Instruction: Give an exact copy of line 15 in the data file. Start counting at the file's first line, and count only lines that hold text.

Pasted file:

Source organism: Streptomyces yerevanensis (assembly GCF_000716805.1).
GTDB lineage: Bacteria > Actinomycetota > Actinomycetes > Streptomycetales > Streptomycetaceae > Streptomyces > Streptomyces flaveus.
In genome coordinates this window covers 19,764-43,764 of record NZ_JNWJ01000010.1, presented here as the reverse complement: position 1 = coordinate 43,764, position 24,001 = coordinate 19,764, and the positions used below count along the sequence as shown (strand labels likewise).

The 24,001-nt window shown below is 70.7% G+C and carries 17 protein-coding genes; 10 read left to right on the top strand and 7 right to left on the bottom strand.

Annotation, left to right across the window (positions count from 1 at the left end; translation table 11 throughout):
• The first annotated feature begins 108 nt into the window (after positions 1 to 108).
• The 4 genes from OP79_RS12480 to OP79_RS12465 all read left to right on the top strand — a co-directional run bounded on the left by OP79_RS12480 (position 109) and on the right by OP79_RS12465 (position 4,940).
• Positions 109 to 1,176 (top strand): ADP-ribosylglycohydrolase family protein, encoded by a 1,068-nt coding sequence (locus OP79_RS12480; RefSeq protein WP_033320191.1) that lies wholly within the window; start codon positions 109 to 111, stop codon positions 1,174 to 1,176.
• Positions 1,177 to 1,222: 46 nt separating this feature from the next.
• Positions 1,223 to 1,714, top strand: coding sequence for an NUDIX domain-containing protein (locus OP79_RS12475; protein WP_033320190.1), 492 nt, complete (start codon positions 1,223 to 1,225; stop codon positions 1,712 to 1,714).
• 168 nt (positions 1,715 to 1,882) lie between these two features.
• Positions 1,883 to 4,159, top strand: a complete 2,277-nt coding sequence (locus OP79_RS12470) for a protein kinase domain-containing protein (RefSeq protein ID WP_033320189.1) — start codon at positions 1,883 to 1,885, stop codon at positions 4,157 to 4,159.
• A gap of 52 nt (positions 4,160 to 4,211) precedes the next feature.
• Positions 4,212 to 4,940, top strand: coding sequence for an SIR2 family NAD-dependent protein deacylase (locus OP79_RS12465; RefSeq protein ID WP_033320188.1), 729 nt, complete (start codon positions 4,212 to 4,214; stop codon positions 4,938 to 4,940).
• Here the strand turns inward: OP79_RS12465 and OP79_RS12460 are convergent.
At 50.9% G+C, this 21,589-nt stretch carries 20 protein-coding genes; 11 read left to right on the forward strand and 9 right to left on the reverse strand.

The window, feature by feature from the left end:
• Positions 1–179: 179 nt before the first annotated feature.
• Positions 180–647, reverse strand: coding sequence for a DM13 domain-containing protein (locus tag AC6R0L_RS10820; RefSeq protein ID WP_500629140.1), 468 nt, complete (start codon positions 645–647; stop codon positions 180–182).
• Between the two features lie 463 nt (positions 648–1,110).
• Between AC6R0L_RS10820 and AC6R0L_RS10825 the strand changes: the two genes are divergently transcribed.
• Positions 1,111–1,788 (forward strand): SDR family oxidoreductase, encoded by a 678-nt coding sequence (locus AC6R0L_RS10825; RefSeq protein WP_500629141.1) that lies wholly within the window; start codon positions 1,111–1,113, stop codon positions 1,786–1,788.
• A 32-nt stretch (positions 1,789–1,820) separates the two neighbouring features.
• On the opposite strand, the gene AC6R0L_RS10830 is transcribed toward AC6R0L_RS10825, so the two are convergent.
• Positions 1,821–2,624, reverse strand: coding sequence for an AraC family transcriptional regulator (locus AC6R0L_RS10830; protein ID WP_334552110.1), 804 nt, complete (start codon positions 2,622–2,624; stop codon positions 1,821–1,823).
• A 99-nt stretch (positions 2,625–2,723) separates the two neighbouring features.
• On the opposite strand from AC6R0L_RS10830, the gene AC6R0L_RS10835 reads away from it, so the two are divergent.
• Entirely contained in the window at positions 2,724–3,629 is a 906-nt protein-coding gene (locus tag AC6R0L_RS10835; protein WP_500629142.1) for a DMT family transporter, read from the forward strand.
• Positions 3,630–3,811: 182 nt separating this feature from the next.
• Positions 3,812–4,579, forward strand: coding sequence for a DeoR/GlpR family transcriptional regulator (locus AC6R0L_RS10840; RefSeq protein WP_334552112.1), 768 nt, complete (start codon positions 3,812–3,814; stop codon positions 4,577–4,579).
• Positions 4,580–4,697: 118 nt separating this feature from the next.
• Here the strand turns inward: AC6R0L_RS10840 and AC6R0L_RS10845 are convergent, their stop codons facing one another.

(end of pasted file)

• Here the strand turns inward: OP79_RS12465 and OP79_RS12460 are convergent.